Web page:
Regarding the repo facility, the Fed expressed concern that large usage would dis-intermediate repo traders and pose a risk during times of stress, since market participants with money would bypass the financial and non-financial institutions who are dependent on short term financing and just engage with the Fed, as a preferred counterparty. As a result of these concerns, there could be further design features including constraints on usage either in aggregate or by counterparty, and a relative wide spread between IOER and the rate offered via the repo facility.

In addition, the Fed is looking at other tools like the term deposit facility (TDF) and the term reverse repo facility (TRRF) in order to set term deposit rates, which will also be available to banks. TDF testing has increased lately, however it is unclear how large a role these secondary tools will play. The Fed has emphasized a “simple and clear approach to normalization” and would have to pay an attractive rate to lock up term funds. Moreover, term deposits likely do not qualify as high–quality liquid assets, which would disincentivize bank usage given regulatory capital constraints.

The new Fed toolkit

The Fed also indicated that the initial exit strategies regarding its portfolio holdings are in the process of being changed. Reinvestment of portfolio paydowns in agency MBS will likely continue through the first rate hike, and the sale of securities seems to be off the table. Instead Fed officials seem more inclined to use run-off to gradually shrink the Fed’s balance sheet over time. It could take well into the 2020s before the balance sheet falls to a pre-crisis percentage of gross domestic product.

Many questions remain regarding the Fed’s ability to exit unconventional monetary policy as its balance sheet has swelled. The Fed is still in the process of writing this new chapter (of normalized policy) and we look forward to learning more details as we advance through this uncharted territory. The risks that this normalization process could present further highlight the importance of the research–intensive, fundamental investment process that we undertake at Delaware Investments. We believe our rigorous security selection process can help us find the best individual securities to make up a portfolio regardless of any potential market turbulence related to the Fed’s actions in the coming years.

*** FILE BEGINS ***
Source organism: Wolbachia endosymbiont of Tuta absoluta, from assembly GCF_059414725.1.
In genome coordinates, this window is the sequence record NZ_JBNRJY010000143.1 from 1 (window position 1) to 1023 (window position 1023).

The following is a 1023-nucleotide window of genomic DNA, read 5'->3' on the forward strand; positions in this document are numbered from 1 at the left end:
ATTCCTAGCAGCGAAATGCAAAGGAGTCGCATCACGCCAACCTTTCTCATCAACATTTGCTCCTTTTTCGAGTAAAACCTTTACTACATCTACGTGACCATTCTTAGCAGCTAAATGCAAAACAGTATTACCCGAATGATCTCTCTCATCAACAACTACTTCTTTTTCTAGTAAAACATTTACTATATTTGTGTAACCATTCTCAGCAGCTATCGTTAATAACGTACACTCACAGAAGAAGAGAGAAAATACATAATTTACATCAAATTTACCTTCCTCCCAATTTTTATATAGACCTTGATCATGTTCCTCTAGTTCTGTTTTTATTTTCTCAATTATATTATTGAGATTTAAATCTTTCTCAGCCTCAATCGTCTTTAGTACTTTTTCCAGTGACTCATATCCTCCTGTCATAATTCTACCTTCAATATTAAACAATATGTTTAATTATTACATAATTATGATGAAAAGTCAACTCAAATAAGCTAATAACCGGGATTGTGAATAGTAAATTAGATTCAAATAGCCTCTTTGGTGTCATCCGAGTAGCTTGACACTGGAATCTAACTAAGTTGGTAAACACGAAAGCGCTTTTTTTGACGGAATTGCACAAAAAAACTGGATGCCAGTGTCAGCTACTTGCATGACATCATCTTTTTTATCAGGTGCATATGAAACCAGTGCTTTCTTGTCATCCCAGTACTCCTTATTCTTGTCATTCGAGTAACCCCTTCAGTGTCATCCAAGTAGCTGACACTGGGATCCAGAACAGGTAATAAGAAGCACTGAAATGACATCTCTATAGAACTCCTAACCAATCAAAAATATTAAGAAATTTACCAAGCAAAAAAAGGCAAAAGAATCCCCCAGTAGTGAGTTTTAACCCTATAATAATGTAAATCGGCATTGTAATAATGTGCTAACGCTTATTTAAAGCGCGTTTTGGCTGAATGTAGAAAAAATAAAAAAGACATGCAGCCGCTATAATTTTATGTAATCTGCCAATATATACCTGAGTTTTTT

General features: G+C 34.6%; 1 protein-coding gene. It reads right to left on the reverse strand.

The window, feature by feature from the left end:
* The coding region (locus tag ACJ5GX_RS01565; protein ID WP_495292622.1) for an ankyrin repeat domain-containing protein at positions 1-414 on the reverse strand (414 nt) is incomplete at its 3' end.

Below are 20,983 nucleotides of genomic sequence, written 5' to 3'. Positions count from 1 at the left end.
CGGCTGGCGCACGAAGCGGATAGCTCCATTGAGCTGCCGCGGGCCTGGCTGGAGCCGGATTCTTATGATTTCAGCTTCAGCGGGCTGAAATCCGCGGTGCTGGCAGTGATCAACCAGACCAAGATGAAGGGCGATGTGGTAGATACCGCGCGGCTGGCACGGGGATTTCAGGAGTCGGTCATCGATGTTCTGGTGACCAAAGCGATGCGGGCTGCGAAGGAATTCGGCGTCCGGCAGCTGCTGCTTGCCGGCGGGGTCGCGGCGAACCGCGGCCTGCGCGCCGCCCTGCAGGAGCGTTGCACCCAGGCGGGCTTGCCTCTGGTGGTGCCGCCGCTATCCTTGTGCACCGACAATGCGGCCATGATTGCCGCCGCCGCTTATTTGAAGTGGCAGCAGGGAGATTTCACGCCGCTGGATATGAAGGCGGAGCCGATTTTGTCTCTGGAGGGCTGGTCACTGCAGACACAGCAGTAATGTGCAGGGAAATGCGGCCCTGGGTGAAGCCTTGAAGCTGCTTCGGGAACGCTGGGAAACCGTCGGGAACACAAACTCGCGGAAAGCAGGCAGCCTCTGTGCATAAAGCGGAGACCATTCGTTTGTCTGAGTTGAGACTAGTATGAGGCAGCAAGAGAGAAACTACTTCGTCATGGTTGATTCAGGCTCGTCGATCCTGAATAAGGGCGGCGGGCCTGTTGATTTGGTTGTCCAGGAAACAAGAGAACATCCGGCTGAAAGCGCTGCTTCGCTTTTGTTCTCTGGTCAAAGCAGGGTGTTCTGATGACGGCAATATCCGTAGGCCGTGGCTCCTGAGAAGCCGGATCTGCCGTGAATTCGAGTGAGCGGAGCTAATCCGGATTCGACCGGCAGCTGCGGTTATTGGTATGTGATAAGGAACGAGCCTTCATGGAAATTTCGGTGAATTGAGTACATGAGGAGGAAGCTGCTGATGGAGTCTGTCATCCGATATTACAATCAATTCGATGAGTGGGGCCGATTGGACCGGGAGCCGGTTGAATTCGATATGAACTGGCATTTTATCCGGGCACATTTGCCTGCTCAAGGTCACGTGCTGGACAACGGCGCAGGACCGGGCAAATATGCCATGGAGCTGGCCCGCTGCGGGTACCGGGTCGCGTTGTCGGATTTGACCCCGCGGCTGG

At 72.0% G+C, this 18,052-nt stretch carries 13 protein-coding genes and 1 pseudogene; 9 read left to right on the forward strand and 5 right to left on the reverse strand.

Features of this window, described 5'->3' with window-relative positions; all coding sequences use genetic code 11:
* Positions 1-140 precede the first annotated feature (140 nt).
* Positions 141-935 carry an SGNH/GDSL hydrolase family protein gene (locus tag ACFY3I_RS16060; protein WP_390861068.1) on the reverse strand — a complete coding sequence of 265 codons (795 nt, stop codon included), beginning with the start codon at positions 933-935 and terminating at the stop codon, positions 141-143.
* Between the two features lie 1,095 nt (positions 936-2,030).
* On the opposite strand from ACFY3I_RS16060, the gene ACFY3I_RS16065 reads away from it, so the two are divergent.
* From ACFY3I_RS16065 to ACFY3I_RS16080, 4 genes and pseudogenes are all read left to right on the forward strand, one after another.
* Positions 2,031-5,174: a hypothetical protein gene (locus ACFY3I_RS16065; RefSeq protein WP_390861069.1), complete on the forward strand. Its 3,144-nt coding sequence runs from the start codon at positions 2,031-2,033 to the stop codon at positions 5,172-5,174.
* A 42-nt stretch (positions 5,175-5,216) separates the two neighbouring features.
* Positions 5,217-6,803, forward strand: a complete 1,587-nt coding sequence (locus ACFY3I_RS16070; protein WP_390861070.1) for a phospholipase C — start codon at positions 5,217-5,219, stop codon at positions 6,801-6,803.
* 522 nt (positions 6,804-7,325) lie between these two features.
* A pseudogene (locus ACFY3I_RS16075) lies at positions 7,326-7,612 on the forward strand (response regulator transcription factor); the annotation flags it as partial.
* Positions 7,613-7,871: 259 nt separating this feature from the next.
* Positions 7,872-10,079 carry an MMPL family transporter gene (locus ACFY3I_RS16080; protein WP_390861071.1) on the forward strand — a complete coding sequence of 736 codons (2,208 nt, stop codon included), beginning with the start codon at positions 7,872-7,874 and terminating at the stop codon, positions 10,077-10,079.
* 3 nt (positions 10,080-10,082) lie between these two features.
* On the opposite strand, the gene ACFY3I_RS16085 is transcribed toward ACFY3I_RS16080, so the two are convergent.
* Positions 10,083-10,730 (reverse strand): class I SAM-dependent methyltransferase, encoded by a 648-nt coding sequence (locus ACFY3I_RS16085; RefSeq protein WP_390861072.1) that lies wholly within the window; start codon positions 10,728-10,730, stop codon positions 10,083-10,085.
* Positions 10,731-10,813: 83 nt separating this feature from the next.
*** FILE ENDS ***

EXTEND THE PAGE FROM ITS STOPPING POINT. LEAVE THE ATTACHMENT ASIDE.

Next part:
The views expressed represent the Manager's assessment of the market environment as of August 2014, and should not be considered a recommendation to buy, hold, or sell any security, and should not be relied on as research or investment advice. Views are subject to change without notice and may not reflect the Manager's views.

Carefully consider the Funds' investment objectives, risk factors, charges, and expenses before investing. This and other information can be found in the Funds' prospectuses and their summary prospectuses, which may be obtained by visiting our fund literature page or calling 800 362-7500. Investors should read the prospectuses and the summary prospectuses carefully before investing.

IMPORTANT RISK CONSIDERATIONS

Investing involves risk, including the possible loss of principal.

Past performance does not guarantee future results.

Fixed income securities and bond funds can lose value, and investors can lose principal, as interest rates rise. They also may be affected by economic conditions that hinder an issuer’s ability to make interest and principal payments on its debt.

The Fund may also be subject to prepayment risk, the risk that the principal of a fixed income security that is held by the Fund may be prepaid prior to maturity, potentially forcing the Fund to reinvest that money at a lower interest rate.